New York

Greg Colson

Sperone Westwater

At first sight Greg Colson’s sculptures look like yet another instance of the currently stylish approach that someone dubbed “stonewashed Minimalism.” His objects—made of lunch boxes, inner tubes, and scrap boards that are chipped, rusted, dented, and faded—bear conspicuous signs of aging and decrepitude. But upon closer inspection Colson’s work reveals delicate intrusions that seem to be at the core of his concerns. Various ordering systems are inscribed on the distressed surfaces of his found objects, in an apparent effort to control or deny the entropic forces of time. In Newark, 1989, an unlabeled street map is printed on old boards, the irregular configuration of routes competing with the background pattern of the woodgrain. In North Platte, 1989, street names of an unidentified city are inscribed on a latticework of wood and metal strips. The seating plan of a stadium is recreated in tiny carbon-paper rectangles in Wrigley Field, 1989, and in Dignified Suit, 1989, clothing-pattern pieces are spread across old metal boxes. One of the most successful works is Organized Knowledge, 1989. It transfers a verbal system—the Dewey decimal categorization system used in libraries—onto an old ironing board. The juxtaposition of earnest rubrics such as “General Works,” “Useful Arts,” and “Fine Arts” with the stained surface of this lowliest of domestic items is both poignant and humorous.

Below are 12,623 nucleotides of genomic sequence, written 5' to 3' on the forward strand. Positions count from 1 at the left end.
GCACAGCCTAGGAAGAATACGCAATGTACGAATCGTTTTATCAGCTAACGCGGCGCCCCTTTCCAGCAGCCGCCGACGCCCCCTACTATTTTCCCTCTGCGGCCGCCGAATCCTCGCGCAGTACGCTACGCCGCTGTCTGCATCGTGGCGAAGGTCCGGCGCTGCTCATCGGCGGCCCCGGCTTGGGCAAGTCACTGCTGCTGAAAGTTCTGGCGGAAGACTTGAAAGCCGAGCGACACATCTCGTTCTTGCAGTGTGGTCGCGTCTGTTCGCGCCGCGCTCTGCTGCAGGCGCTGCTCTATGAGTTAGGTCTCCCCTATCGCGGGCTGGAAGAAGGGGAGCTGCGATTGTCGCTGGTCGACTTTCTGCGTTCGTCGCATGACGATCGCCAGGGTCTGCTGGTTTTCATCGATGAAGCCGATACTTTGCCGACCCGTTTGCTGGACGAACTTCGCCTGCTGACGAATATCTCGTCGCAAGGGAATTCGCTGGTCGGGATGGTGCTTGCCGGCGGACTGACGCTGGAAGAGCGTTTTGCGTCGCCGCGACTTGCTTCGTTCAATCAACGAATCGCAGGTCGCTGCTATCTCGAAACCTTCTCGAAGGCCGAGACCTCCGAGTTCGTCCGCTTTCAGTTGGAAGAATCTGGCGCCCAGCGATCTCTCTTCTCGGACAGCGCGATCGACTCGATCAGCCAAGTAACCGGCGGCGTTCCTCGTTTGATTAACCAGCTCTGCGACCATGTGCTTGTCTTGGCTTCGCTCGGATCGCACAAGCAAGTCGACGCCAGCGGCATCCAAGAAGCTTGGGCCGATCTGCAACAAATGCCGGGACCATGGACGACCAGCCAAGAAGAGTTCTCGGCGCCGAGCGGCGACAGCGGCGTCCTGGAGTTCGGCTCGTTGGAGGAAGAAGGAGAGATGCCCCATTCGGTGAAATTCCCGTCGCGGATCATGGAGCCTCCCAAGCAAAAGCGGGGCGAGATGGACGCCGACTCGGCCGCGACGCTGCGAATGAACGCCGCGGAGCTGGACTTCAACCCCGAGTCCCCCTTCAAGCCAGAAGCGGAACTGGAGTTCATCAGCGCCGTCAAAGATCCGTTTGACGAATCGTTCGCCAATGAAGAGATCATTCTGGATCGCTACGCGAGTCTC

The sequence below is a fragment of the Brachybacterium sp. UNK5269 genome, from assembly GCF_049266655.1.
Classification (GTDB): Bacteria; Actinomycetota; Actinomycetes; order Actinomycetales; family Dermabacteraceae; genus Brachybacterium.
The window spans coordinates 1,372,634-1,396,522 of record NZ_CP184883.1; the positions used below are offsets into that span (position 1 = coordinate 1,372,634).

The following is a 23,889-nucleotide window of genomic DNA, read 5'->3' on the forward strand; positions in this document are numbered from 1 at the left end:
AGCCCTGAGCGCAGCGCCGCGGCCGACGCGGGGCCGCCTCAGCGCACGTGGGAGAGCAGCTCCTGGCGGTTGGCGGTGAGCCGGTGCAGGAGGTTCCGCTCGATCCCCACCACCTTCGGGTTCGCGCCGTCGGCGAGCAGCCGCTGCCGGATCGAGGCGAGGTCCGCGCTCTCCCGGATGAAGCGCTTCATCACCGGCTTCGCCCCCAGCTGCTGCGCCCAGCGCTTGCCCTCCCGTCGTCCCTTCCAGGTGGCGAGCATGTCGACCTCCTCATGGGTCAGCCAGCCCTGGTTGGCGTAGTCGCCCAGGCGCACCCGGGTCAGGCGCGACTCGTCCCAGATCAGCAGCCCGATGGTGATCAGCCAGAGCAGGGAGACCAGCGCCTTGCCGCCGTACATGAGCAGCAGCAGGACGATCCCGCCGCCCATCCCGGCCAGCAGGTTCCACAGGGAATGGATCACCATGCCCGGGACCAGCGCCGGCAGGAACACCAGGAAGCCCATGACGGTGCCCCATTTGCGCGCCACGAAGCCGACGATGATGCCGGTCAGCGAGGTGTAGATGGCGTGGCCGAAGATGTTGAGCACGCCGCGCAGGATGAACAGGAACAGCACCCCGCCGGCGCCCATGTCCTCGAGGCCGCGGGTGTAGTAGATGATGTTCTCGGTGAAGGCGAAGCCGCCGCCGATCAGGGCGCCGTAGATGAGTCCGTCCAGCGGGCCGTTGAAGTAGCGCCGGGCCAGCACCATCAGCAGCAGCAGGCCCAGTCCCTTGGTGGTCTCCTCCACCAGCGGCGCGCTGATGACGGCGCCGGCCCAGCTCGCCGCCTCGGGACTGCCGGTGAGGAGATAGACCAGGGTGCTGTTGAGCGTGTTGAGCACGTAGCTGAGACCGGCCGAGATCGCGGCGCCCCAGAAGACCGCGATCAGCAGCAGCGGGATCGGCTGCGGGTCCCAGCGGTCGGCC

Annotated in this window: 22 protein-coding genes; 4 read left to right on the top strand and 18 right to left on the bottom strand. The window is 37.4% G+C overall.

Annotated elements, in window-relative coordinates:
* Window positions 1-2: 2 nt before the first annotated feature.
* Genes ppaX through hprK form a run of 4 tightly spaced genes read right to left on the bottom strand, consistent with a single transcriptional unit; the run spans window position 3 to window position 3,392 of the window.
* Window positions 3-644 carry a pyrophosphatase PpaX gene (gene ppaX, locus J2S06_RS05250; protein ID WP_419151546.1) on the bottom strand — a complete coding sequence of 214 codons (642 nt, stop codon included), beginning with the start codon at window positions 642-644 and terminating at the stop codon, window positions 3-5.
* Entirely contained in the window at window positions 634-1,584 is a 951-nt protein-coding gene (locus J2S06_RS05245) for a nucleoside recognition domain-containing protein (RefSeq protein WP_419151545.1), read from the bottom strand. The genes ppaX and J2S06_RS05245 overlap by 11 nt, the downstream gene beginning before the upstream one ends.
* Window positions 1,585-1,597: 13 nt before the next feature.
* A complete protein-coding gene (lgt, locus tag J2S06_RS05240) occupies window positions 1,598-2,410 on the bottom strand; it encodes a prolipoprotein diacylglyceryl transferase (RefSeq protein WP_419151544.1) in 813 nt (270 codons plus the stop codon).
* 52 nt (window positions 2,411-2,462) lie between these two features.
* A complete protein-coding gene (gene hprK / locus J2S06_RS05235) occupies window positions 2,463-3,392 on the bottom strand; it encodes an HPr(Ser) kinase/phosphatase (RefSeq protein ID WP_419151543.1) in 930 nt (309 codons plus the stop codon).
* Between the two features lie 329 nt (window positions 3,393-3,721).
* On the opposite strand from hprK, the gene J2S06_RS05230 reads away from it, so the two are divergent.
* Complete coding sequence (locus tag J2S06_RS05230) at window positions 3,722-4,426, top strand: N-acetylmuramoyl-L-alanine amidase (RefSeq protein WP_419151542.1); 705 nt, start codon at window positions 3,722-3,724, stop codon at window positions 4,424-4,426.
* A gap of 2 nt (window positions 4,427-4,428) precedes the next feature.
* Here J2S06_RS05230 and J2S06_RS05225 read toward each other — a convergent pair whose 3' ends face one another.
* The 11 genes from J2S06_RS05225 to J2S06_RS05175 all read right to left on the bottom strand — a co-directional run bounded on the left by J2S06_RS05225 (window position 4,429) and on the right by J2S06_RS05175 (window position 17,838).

Although the apparent desire to establish order over chaos is evident in the works, the established orders remain for the most part opaque or at least unserviceable. Of what use is a meticulously reconstructed plan of a stadium or an unlabeled street map? The arcane language of the suit pattern (with parts labeled “trunk hose” and “front jerkin lining”) renders the forms inaccessible; the order behind the tiny, apparently randomly numbered scraps of paper clustered in Exploded St. Louis, 1986, remains mysterious. Furthermore, Colson’s selection of systems, especially recurrent ones like the stadium plans, seems arbitrary or, at best, highly personal.

The artist’s obsession with plans and patterns—prescriptions for making things—implies an interest in construction. In pieces like Land Usage, 1989, and the striking, art-historically tongue-in-cheek Black Painting with Three Panels, 1989, an homage to Kasimir Malevich that makes literal use of the notion of “constructivism,” Colson realizes this will to build, creating three-dimensional metal and wood armatures that project out into space. But true to the spirit of the other works, these constructions are mere scaffoldings, skeletons of buildings, and as such remain as devoid of function as fragmentary maps of unknown places.

Lois E. Nesbitt